The middle one was not so easy, but as I was pondering over it, someone came down the ladder on the far side, so I asked him. “She’s the Pierre de Jade he replied.

So now I know.

peccavi unknown saint andrews chantier naval port de Granville harbour Manche Normandy France Eric HallFor the other three here, I didn’t have the same luck.

Once again, two of them were easy to recognise. On the left, we have Peccavi and on the right under the tarpaulin is Saint Andrews – a rather unusual name for a French fishing boat. Why didn’t they call her Saint-André?

But then, if they can call a French trawler Trafalgar, they can call one almost anything.

The black and blue one in the middle remains a mystery. No name was visible and there was no-one around to ask.

retimbering hull peccavi chantier naval port de Granville harbour Manche Normandy France Eric HallWhile I was having a prowl around, I noticed this rather unusual work going on with Peccavi.

It looks as if they are sheathing her hull in tongue-and-grooving and I have never seen that done before on a sea-going boat. I wonder what the reason is for this.

But i’m not going to find out right now because there isn’t anyone to ask. Anyway, it’s time for me to be going home and it’s a long haul back up the hill from here. And by the time that I reached the top, I was pretty exhausted too.

people on beach rue du nord Granville Manche Normandy France Eric HallBefore I go in though, I ought to have a look down onto the beach to see what’s happening there this afternoon

Surprisingly, there weren’t too many people down there this afternoon. It’s not exactly the height of summer, as I realise, but it was still nice enough for people to be out on the beach enjoying one of the last days before the holidays are over.

That was about the sum total of my trip out this afternoon. I came back for my smoothie and to sit down and relax – and to fall asleep as well.

There was some stuff on the dictaphone too, as I noticed later. I was on board a ship last night. Something had happened and my right leg had been injured. They were saying that they were going to have to amputate it. Of course I was totally opposed to that idea. Nevertheless they doped me up with local anaesthetic and operated away. I was trying to stagger round this common room trying to make myself comfortable. I was just so awful about this. I sat down and there was some news on the TV about 4 marathons that were being run at the same time when there was total confusion about who was in which one and where, as well as on one occasion where on a studio leg someone had tripped over an apparatus and fallen into the athletics’ 100-yard sprint track, demolished all of the hurdles just as all the runners were running up to it so they were all entangled as well. That was so real, that dream having my leg cut off and that was one nocturnal voyage that made me very relieved when it was over.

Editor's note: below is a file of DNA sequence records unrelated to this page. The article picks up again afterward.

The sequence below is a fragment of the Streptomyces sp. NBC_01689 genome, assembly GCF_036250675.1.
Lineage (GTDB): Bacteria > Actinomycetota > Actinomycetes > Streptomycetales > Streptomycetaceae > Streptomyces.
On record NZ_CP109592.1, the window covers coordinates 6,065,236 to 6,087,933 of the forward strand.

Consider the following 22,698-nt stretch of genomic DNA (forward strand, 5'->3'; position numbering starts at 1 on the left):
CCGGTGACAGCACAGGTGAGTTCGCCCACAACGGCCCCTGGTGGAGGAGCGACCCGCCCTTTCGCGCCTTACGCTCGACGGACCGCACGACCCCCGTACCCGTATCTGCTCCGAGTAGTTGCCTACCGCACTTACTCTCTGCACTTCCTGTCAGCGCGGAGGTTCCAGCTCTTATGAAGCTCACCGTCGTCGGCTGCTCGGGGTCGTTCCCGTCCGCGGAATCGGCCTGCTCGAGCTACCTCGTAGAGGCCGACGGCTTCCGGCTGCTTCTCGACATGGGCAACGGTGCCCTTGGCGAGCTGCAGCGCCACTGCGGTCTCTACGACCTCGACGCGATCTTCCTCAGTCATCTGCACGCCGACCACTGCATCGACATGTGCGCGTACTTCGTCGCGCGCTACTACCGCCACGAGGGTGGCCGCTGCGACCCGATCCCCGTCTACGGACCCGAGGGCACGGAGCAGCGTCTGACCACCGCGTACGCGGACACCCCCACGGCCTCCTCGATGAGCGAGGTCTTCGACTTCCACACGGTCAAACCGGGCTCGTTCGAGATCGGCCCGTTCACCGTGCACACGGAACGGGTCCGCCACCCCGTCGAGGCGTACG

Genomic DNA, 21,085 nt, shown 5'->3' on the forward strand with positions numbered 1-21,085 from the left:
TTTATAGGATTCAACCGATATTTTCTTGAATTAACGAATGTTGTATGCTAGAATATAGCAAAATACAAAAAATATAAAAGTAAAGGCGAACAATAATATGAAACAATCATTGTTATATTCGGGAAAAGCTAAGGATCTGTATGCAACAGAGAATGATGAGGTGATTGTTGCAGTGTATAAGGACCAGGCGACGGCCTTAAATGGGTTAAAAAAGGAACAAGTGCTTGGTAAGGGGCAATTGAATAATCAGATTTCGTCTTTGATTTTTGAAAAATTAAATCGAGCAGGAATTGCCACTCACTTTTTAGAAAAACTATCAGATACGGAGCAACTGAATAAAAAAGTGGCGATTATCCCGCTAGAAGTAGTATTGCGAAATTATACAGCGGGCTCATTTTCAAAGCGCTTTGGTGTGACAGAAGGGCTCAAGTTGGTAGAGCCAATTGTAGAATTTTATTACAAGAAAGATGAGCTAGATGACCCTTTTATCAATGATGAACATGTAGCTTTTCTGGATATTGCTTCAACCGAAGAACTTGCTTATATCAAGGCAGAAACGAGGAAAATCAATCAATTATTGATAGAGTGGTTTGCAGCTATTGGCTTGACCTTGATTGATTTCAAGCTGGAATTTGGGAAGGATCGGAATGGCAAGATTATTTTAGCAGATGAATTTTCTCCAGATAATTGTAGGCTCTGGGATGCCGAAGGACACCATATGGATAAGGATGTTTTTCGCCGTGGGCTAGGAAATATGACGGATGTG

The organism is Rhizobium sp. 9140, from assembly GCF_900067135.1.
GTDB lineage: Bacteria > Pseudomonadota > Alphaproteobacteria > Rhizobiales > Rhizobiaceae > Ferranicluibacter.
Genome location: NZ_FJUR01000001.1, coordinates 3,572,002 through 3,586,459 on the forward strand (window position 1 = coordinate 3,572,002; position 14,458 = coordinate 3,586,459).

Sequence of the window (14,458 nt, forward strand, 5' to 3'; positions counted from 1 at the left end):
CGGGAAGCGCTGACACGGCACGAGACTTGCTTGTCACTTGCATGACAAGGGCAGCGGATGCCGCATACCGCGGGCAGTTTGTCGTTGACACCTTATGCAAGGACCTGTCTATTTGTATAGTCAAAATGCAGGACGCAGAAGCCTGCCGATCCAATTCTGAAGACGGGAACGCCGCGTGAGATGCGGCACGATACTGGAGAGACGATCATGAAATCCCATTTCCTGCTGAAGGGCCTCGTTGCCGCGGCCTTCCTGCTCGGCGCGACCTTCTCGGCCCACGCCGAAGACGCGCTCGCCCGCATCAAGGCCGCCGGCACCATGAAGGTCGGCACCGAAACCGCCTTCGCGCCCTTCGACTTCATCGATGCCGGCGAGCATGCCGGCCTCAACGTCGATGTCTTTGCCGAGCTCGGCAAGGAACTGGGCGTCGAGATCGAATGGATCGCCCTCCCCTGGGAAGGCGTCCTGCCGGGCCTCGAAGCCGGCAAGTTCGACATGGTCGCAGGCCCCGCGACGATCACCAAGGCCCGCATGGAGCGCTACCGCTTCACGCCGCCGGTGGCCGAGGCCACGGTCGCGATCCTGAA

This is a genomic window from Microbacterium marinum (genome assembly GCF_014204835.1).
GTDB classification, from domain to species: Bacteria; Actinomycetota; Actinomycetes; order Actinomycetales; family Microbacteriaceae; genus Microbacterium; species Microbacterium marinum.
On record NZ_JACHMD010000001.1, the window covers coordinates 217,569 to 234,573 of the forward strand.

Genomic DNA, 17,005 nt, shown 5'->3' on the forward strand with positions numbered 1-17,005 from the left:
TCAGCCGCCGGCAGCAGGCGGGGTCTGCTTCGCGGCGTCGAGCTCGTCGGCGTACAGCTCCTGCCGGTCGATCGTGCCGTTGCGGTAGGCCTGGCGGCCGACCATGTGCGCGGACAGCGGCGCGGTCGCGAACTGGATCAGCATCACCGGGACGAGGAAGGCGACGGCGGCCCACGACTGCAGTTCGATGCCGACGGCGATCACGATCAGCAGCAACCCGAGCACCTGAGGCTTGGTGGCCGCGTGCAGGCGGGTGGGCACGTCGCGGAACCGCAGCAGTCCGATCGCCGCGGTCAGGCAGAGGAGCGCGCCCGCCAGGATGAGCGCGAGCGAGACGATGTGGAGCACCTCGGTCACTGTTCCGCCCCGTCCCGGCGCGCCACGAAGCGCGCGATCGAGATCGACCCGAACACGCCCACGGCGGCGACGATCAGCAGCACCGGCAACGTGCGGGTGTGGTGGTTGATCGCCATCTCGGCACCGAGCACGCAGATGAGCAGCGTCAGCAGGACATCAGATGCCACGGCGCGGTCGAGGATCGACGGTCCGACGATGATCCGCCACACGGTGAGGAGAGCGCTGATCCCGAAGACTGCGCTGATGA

After tea I went out for my little stroll as I mentioned earlier, and now it’s time for bed. I have shopping in the morning and hence an early start. I think that I’ve done enough for today.

Sunday 22nd August 2021 – AS BARRY HAY …

… once famously said – “one thing I gotta tell you man, that it’s good to be back home.

And indeed it is too. Even though I didn’t go to bed until 02:30 last night, I slept right the way through until 12:40 this afternoon without a single interruption. And I must have needed it too.

There’s some stuff on the dictaphone too. I was with 3 girls and I can’t remember who they were now, which is a disaster, but I do know them. We were in Canada sightseeing in my Passat. In the end we tried to find the big fort that was at the junction of the two rivers on the cliff where the place was being defended. After poring over a map I worked out where it was. A passer-by showed us where it was as well so off we set. We went for a good explore and then went through the forest on the other side of the river which would lead us out to the battlefield and so on. After we’d been there we said “let’s go and visit Liz and Terry because they are leaving”. One of the others said that and the other 2 couldn’t believe that they were leaving. Off we went in the car and came to their apartment. We could see Liz down at the bottom working on the garden so off we went down their garden. The other 3 girls had disappeared somewhere along the way. I said to Liz “can we come and visit or are you too busy?”. She had a dubious think and said “ohh okay”. I turned round anf found that the other 3 had gone so I said “OK I’ll round them up”. Somewhere along the line I had one of these pencil case purse type of things with a huge pile of cash in it and I can’t understand why. There had been some discussion about my cars. Someone said that they couldn’t see the word “Audi” on the clock. I said that it isn’t an Audi but a Cortina – no, it’s a Passat

First thing was of course the medication, and after I’d taken all of that I came back in here to check my messages, of which there were more than just a few.

With all of this medication, I have to wait for about an hour before I can eat anything so it was rather a late lunch – or breakfast – today. Toast and porridge and coffee.

After my meal I paired up the tracks for the radio programme that I’ll be preparing tomorrow morning. And that reminds me – I mustn’t forget my appointment with the physiotherapist tomorrow afternoon, and to go and do some shopping too because there isn’t much here in the house.

Having dealt with that, it was time to go out for my afternoon walk around the headland.

people on beach rue du nord Granville Manche Normandy France Eric HallFirst place to go to visit is the beach, of course. It’s been almost a week since I’ve seen it and it will be interesting to se how the tide has evolved.